07/05/2018 2:01 PM IST | Updated 07/05/2018 2:04 PM IST

Amid Crisis Over Friday Prayers In Gurgaon, CM Manohar Lal Khattar's Remark Deepens Divide

"What the chief minister said was absolutely unconstitutional."

Hindustan Times via Getty Images

Haryana Chief Minister Manohar Lal Khattar's remarks that Muslims should not use public places for their Friday prayers has added fuel to the fire of an ongoing problem where right-wing groups have disrupted prayers on several occasions in Gurgaon.

Indian Express quoted Khattar telling reporters in Chandigarh, "In our point of view, namaz should be offered at designated places. Namaz should be offered at mosques and eidgahs. And if there is a shortage of space, then namaz should be offered in a private place. This is not something which should be displayed at public places."

Khattar said this after remaining silent about the issue so far.

While he had said the government was keeping a close watch on the situation, he said if there was a lack of places to offer prayers, people must do it inside their homes.

Khattar has since then clarified his stance, saying he never talked about stopping anyone.

His comments come even as the Sanyukt Hindu Sangharsh Samiti -- an umbrella of right-wing groups including Shiv Sena, Bajrang Dal and Akhil Bharatiya Hindu Kranti Dal -- said on Friday that they had stopped Friday namaz in 10 places across the city.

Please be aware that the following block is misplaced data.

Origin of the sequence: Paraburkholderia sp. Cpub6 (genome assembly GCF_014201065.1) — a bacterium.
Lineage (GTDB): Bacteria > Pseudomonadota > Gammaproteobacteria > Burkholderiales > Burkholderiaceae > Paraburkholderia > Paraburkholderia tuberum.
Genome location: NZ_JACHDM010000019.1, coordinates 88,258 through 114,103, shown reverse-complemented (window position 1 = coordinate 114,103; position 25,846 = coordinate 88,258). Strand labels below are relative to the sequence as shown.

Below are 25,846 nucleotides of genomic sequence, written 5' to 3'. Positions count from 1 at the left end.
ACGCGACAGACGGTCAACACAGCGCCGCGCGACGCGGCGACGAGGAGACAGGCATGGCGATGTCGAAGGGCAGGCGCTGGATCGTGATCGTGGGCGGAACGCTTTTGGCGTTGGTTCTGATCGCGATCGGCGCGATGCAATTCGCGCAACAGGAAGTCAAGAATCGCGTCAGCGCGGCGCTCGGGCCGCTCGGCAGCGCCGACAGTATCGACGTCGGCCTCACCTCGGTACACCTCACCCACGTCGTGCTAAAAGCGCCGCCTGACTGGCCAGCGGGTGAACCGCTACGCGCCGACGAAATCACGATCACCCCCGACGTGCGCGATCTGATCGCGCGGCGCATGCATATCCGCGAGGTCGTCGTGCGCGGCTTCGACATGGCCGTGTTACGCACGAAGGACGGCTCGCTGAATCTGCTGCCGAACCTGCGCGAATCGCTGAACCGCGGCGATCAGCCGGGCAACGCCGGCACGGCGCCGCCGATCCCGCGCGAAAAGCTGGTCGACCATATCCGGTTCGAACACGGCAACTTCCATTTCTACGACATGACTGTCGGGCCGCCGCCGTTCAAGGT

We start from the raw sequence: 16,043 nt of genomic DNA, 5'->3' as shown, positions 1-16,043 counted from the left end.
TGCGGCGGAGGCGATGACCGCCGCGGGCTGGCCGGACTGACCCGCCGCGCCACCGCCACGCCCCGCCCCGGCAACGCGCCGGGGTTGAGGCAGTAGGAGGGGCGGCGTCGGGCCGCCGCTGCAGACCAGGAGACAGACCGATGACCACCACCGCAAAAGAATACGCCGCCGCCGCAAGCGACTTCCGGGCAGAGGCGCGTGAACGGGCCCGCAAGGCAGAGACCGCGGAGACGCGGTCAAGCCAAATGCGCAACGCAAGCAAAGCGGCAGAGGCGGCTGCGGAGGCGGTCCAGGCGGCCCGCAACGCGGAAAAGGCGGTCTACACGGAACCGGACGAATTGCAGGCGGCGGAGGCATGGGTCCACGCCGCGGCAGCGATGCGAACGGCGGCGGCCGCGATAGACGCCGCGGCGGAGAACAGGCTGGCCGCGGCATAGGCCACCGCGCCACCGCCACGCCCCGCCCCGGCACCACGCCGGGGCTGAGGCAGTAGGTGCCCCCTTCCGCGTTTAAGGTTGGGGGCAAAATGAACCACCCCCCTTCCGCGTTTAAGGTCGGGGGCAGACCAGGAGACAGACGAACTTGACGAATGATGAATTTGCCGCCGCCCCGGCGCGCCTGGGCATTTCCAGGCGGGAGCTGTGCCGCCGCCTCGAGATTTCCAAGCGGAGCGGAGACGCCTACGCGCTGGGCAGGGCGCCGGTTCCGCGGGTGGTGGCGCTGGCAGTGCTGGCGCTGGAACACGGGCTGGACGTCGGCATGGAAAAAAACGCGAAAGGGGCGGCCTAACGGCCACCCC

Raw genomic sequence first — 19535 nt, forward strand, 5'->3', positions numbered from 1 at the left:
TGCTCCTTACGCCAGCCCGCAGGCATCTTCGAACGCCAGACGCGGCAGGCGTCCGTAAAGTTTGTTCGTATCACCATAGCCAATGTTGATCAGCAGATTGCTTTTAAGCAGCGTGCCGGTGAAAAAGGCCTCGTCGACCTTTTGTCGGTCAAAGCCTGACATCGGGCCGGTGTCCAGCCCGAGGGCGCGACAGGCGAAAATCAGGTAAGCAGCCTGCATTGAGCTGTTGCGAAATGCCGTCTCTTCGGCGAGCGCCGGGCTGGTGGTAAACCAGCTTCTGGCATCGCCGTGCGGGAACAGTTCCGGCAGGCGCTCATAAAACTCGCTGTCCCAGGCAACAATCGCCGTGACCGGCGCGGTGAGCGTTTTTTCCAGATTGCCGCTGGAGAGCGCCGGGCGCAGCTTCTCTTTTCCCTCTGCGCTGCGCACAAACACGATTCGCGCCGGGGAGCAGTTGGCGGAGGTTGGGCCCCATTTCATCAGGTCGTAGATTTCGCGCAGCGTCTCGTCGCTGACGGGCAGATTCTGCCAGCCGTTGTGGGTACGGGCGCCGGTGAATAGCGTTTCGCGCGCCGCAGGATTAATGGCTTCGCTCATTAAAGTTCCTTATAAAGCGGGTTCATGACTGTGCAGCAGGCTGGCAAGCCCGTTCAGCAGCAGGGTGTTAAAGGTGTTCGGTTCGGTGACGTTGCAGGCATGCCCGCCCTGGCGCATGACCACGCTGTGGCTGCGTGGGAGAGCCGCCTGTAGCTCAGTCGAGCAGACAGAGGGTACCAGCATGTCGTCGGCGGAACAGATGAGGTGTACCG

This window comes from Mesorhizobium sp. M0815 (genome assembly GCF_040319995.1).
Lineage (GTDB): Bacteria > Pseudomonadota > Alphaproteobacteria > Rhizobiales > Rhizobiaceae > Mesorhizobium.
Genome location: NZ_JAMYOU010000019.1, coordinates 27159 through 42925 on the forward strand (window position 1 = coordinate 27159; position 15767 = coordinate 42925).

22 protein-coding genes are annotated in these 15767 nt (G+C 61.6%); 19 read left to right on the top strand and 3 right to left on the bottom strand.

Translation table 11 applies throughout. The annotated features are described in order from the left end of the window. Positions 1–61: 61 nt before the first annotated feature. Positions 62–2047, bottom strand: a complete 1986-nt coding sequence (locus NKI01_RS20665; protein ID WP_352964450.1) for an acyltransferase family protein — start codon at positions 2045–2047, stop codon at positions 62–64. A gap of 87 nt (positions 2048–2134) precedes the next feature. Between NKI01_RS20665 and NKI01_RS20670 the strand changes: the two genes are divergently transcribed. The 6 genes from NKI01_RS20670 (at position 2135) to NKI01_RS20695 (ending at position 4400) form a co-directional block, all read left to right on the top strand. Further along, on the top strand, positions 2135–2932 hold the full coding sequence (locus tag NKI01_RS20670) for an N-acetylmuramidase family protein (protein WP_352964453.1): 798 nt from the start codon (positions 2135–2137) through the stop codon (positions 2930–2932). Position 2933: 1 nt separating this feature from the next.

Khattar's comments have created a further divide between the two sides involved in the controversy.

Haji Shehzad Khan, chief of Wajid Khan Nehru Yuva Sangathan, called Khattar's comment unconstitutional.

He told HuffPost India over the phone, "It is our right as Muslims to be able to pray. What the chief minister said was absolutely unconstitutional. What he has said was to keep a particular community happy. Article 25 of the Indian Constitution gives us the permission to practice our religion freely."

It was Khan's organisation that had lodged an FIR against 6 people who were arrested for disrupting the Friday namaz in a park in Gurgaon's Wazirabad two weeks ago.

Khan said, "If we are not allowed to pray in public space, then the government should build us mosques, help us removed encroachment from properties owned by the Wakf Board."

"If we had the places to pray why would we pray in the heat and dust?" Khan said.

Khan said while they offered their Friday prayers on April 27 under police protection, the administration asked them to refrain from praying in certain areas of Gurgaon -- including Wazirabad in Sector 53, Sikanderpur Metro station and Atul Katarya chowk -- on May 4.

The Sanyukt Hindu Sangharsh Samiti, meanwhile, is happy about Khattar's comments.

Haryana chief of Akhil Bharatiya Hindu Kranti Dal, Chetan Sharma, told HuffPost India, "We are very thankful to the chief minister of saying this."

Sharma said that they want the administration to implement what Khattar said.

Talking about the 6 people arrested and then let out on bail, he said, "We just want the administration to removed the charges on them."

And even as the right-wing groups continue their push to stop Friday prayers in public, Khan met the police on Saturday over the crisis.

"The police have said they have to speak to other agencies about the situation, but they have promised to find us a solution," Khan said.